The reason that I titled this the mystery of being in Christ is that Ephesians 2:6 is speaking of something that is mysterious to us. It is declared unapologetically but defies human reasoning. It can only be explained in terms that are outside our physical dimension. It is quite alien to those who do not know Christ. It is not about being in some fraternal organization, rather it has a spiritual dimension that is outside of our physical realm.
If we read all of Ephesians 2, we find that this mystery is not necessarily cleared up but takes on an even greater dimension. We find that being in Christ is also the same as becoming part of a new man (vs. 15) which is made up of both Jews and Gentiles. This new man has one body (vs. 16) and has access to the Father (vs. 18). This new man is then likened to a building and temple for God (vs. 20-22).
In Colossians 3:3-4, we have this theme expressed in a different way. “For you have died, and your life is hidden with Christ in God. When Christ who is your life appears, then you also will appear with him in glory.” There can be no doubt that this is speaking of something that is far greater and yet hard for us to understand than simply the privileges of being a Christian. There can be no doubt that when we are in Christ, we are not only in Christ, but we are in God.
This should make sense to us because Christ is one of the Trinity. All three members of the Trinity are God and each of the members must exhibit all the attributes of God or they would not be God. Therefore, since we are in Christ, it is logical that we are also in God and by extension, in the Spirit as well. This can only happen if we, physical beings, also are spiritual beings. C. H. Spurgeon described us as “spiritual beings embodied in material forms” (The Biblical Illustrator, s.v. “Christ the Creator”). When we are in Christ, our dead spiritual nature is made alive with Christ (Eph 2:5, 2 Cor 5:17, Titus 3:5). This new spirit that has been regenerated in us is now able to be in Christ in the spiritual realm (heavenly places) as well as having Christ in us.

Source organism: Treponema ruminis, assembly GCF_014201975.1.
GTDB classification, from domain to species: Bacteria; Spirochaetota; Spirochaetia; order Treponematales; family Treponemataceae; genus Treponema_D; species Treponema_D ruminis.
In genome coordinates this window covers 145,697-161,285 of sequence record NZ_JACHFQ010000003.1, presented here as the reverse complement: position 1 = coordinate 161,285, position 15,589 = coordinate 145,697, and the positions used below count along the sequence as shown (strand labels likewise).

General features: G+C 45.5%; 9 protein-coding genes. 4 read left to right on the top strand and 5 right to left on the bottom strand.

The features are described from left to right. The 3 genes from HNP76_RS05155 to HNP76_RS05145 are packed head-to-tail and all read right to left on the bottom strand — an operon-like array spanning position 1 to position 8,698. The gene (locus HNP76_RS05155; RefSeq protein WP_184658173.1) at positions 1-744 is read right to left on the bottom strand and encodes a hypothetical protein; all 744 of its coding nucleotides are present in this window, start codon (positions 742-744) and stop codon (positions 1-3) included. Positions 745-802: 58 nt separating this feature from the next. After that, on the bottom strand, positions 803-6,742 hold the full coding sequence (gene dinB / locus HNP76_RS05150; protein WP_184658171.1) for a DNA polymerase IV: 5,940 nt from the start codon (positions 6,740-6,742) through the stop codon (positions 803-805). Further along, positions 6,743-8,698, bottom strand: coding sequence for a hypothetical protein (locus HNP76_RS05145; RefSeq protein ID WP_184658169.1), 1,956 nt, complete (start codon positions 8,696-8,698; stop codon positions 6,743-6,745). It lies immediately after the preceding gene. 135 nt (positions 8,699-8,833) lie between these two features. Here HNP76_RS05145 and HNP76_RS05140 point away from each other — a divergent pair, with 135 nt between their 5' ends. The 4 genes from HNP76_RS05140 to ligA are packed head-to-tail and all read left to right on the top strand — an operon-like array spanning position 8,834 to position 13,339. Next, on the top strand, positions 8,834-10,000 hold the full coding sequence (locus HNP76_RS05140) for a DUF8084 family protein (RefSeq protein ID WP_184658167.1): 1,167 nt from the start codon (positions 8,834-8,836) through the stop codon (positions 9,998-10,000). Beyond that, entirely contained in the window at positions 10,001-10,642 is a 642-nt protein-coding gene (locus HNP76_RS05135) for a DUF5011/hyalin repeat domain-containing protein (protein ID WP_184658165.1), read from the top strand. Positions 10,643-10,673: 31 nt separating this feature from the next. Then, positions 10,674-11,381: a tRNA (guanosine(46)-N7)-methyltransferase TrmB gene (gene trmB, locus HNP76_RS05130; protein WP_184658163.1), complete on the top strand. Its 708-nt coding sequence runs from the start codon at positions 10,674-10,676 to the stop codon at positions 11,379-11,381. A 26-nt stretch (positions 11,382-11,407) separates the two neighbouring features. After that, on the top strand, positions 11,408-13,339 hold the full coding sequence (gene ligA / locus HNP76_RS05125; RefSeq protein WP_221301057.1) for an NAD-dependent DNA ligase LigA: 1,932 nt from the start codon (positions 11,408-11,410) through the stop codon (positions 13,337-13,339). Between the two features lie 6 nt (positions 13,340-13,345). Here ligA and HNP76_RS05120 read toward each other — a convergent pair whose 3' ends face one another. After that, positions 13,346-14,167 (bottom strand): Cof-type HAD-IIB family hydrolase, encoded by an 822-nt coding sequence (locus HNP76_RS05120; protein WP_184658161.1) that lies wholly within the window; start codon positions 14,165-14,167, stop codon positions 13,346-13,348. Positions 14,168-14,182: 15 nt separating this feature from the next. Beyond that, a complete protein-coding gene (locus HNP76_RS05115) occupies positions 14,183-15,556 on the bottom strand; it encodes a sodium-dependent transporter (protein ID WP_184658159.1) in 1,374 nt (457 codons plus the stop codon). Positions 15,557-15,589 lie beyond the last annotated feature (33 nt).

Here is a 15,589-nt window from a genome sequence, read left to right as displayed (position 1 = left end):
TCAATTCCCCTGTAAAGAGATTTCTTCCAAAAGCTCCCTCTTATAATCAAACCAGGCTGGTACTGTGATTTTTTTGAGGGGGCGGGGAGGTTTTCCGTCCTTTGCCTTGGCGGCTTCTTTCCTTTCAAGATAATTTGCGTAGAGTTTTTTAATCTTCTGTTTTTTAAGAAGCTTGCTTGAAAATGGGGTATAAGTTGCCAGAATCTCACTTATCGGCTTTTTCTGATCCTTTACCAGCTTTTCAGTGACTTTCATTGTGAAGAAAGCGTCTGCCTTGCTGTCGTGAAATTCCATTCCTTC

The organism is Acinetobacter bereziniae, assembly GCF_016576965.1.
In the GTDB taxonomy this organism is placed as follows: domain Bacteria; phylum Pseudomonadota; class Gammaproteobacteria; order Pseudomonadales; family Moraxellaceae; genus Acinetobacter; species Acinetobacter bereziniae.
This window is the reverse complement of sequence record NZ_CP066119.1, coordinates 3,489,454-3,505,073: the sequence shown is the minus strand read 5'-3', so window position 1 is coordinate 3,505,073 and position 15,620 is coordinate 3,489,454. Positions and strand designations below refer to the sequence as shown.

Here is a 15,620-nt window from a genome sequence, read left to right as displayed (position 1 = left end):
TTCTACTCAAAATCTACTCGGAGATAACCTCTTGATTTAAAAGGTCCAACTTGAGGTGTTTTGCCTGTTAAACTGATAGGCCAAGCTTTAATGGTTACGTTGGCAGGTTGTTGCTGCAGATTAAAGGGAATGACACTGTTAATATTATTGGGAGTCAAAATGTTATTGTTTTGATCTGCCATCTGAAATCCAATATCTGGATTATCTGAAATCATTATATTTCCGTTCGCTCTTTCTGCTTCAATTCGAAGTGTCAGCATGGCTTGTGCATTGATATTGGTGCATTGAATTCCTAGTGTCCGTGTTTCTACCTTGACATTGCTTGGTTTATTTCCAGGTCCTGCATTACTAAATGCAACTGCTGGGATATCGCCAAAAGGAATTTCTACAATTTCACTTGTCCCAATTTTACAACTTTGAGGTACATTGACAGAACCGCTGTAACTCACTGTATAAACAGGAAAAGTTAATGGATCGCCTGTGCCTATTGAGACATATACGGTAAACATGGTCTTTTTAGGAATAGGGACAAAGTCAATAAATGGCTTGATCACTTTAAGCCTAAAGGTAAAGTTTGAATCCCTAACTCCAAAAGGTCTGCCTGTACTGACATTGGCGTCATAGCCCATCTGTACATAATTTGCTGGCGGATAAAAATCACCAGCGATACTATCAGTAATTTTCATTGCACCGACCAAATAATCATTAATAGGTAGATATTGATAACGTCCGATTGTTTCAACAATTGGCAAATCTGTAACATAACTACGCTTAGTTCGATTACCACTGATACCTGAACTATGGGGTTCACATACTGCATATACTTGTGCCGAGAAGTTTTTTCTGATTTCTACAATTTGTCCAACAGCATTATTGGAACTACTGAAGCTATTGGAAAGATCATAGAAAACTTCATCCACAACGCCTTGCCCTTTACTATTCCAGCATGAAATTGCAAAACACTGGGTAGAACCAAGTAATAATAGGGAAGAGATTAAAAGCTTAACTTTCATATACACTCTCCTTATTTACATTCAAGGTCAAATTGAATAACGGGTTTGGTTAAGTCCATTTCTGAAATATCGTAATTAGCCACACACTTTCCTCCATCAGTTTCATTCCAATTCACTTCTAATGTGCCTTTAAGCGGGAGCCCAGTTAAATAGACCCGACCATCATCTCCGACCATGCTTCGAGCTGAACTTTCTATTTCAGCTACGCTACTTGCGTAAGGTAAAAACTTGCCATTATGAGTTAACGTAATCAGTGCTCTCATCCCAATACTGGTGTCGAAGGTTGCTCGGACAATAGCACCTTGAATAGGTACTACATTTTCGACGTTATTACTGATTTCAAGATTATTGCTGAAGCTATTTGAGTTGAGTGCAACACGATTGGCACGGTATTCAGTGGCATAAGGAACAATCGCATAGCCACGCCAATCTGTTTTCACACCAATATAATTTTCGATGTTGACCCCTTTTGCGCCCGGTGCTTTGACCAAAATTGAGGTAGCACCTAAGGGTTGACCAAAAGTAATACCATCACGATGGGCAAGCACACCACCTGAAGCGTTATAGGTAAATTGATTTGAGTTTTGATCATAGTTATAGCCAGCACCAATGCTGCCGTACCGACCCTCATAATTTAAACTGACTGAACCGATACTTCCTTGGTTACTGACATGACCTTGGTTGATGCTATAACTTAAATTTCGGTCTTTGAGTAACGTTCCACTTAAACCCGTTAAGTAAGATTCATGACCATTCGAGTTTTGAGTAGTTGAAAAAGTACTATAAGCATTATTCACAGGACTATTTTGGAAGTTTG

G. G. Bradley (1881–1902) gives us reason for having difficulty understanding what is to be in Christ. He states, “Though we ourselves are spiritual beings, we can form no conception of any being that is purely spiritual” (The Biblical Illustrator, s.v. “Christ’s human body the temple of God”). If we cannot comprehend God as a purely spiritual being, how can we then comprehend what it is to be in Christ? How can we comprehend that our spirit (the essence of what we are after we are born again and regenerated by the Holy Spirit) is in Christ? We may not comprehend it, but we must acknowledge it because that is what the Bible tell us.
Enough about the fact of our being in Christ. What is the practical, earthly value of being in Christ? I look to 2 Peter 1:4 and find that this is also mind-blowing, “He has granted to us his precious and very great promises, so that through them you may become partakers of the divine nature, having escaped from the corruption that is in the world because of sinful desire.” If it is hard to imagine being in Christ, it is also hard to imagine partaking in God’s nature.